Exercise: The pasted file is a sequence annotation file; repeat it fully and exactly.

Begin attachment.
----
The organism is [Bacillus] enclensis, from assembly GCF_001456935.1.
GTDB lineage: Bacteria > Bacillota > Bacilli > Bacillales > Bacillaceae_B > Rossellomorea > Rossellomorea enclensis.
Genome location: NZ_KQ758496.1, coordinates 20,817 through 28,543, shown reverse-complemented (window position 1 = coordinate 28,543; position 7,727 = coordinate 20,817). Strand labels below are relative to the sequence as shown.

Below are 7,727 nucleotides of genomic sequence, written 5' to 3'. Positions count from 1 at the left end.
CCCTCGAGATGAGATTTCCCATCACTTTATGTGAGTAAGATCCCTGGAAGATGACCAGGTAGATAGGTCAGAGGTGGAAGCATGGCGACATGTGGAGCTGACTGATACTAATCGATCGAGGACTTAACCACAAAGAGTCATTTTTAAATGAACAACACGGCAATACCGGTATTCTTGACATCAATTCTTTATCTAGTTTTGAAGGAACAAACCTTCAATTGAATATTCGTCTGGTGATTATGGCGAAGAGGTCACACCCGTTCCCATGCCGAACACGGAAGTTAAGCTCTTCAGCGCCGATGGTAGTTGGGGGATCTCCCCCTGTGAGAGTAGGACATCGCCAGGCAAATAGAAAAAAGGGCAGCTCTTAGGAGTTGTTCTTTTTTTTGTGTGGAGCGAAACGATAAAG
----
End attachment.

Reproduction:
The organism is [Bacillus] enclensis, from assembly GCF_001456935.1.
GTDB lineage: Bacteria > Bacillota > Bacilli > Bacillales > Bacillaceae_B > Rossellomorea > Rossellomorea enclensis.
Genome location: NZ_KQ758496.1, coordinates 20,817 through 28,543, shown reverse-complemented (window position 1 = coordinate 28,543; position 7,727 = coordinate 20,817). Strand labels below are relative to the sequence as shown.

Below are 7,727 nucleotides of genomic sequence, written 5' to 3'. Positions count from 1 at the left end.
CCCTCGAGATGAGATTTCCCATCACTTTATGTGAGTAAGATCCCTGGAAGATGACCAGGTAGATAGGTCAGAGGTGGAAGCATGGCGACATGTGGAGCTGACTGATACTAATCGATCGAGGACTTAACCACAAAGAGTCATTTTTAAATGAACAACACGGCAATACCGGTATTCTTGACATCAATTCTTTATCTAGTTTTGAAGGAACAAACCTTCAATTGAATATTCGTCTGGTGATTATGGCGAAGAGGTCACACCCGTTCCCATGCCGAACACGGAAGTTAAGCTCTTCAGCGCCGATGGTAGTTGGGGGATCTCCCCCTGTGAGAGTAGGACATCGCCAGGCAAATAGAAAAAAGGGCAGCTCTTAGGAGTTGTTCTTTTTTTTGTGTGGAGCGAAACGATAAAG